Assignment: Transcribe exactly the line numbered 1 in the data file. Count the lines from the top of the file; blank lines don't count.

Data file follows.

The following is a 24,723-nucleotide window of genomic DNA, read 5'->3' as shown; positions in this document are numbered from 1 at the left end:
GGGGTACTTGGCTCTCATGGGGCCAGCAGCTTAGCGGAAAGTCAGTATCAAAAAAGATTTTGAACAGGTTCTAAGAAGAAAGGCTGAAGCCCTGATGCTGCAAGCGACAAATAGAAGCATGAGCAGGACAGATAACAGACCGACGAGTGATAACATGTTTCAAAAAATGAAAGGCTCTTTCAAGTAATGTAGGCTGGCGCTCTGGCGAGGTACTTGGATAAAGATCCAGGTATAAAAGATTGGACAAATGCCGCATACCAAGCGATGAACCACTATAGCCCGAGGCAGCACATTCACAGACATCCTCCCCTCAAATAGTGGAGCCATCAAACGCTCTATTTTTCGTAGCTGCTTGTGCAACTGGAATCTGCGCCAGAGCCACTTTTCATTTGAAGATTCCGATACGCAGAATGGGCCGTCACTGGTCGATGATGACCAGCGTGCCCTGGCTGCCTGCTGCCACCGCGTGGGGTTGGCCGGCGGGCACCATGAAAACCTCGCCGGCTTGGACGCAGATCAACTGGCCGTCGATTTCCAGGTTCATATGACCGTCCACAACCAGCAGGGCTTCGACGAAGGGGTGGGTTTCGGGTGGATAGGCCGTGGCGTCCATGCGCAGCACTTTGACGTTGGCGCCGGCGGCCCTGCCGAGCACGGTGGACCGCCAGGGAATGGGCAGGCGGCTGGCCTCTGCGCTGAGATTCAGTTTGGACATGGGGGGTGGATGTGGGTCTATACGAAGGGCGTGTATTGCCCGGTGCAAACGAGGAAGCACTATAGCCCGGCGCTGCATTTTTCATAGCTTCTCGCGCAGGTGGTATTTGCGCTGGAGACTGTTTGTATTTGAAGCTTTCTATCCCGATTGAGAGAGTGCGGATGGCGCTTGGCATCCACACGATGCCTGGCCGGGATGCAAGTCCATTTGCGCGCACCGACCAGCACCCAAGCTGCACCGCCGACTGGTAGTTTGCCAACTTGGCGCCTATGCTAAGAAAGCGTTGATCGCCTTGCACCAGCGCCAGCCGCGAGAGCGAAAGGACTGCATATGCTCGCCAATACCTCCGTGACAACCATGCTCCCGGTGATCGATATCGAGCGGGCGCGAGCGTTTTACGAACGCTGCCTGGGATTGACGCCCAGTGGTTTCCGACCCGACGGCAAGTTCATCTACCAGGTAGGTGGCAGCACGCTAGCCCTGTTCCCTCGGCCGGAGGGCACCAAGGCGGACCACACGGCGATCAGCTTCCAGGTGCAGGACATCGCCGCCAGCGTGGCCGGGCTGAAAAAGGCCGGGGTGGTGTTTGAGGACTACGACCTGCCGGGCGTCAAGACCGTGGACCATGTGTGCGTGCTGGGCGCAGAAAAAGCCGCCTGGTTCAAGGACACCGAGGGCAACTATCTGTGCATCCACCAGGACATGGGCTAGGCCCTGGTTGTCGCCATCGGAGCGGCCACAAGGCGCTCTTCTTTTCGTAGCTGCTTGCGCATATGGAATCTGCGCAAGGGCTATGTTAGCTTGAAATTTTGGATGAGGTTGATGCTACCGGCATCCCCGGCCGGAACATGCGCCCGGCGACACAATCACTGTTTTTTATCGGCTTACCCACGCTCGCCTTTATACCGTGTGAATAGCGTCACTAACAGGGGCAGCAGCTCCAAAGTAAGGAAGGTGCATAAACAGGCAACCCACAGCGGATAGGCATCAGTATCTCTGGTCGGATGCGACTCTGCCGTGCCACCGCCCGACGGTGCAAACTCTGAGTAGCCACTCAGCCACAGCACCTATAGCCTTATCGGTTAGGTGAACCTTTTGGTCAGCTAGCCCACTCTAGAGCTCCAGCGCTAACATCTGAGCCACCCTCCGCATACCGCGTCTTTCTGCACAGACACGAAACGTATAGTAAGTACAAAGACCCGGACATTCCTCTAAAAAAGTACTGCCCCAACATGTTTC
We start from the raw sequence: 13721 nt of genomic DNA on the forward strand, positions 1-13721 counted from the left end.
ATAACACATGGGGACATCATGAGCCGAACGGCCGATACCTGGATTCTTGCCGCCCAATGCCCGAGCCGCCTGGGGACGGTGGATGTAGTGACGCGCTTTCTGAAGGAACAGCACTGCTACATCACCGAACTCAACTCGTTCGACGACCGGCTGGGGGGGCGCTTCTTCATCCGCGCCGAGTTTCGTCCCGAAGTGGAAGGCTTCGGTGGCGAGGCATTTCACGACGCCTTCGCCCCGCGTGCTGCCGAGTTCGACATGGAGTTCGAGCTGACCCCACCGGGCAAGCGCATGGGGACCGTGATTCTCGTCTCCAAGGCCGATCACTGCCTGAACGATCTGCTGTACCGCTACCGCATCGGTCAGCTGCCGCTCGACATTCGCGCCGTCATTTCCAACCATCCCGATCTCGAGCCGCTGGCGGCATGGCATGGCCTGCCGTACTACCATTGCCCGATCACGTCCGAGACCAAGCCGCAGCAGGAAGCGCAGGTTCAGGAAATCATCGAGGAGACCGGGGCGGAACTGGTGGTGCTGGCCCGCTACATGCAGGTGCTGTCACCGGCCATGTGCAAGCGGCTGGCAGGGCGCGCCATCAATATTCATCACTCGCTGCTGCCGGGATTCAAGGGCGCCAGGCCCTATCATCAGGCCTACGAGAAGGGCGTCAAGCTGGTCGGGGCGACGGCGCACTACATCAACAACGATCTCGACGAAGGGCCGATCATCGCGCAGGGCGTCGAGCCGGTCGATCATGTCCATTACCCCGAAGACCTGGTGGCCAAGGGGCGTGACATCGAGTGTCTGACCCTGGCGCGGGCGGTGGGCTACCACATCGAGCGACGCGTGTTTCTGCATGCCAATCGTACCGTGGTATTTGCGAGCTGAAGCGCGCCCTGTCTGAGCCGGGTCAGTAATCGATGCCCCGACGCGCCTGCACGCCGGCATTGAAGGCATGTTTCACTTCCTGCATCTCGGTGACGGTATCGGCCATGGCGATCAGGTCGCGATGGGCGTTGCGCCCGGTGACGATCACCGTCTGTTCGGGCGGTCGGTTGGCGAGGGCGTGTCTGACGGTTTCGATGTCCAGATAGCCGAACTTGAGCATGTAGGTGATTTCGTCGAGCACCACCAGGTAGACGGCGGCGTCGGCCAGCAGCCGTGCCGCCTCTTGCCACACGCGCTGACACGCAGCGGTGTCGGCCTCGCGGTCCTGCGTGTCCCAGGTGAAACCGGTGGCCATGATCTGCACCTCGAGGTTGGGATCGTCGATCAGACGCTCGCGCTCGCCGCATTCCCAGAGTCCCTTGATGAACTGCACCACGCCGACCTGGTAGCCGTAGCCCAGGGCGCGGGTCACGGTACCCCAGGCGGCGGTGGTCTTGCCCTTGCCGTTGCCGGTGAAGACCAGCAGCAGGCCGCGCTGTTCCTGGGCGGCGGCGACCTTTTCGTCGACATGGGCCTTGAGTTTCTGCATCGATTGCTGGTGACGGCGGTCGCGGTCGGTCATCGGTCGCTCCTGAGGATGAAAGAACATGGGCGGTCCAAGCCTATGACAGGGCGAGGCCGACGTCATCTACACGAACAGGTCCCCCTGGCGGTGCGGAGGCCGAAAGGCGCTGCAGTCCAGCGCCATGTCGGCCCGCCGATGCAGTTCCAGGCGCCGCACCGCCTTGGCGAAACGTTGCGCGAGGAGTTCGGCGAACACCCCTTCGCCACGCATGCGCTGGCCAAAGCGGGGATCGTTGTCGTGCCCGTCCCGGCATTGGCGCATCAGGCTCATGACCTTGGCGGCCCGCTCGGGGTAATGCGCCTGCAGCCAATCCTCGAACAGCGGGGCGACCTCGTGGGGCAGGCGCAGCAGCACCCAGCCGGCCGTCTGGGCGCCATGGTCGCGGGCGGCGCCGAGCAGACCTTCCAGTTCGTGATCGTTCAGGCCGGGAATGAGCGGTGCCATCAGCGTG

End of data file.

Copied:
The following is a 24,723-nucleotide window of genomic DNA, read 5'->3' as shown; positions in this document are numbered from 1 at the left end: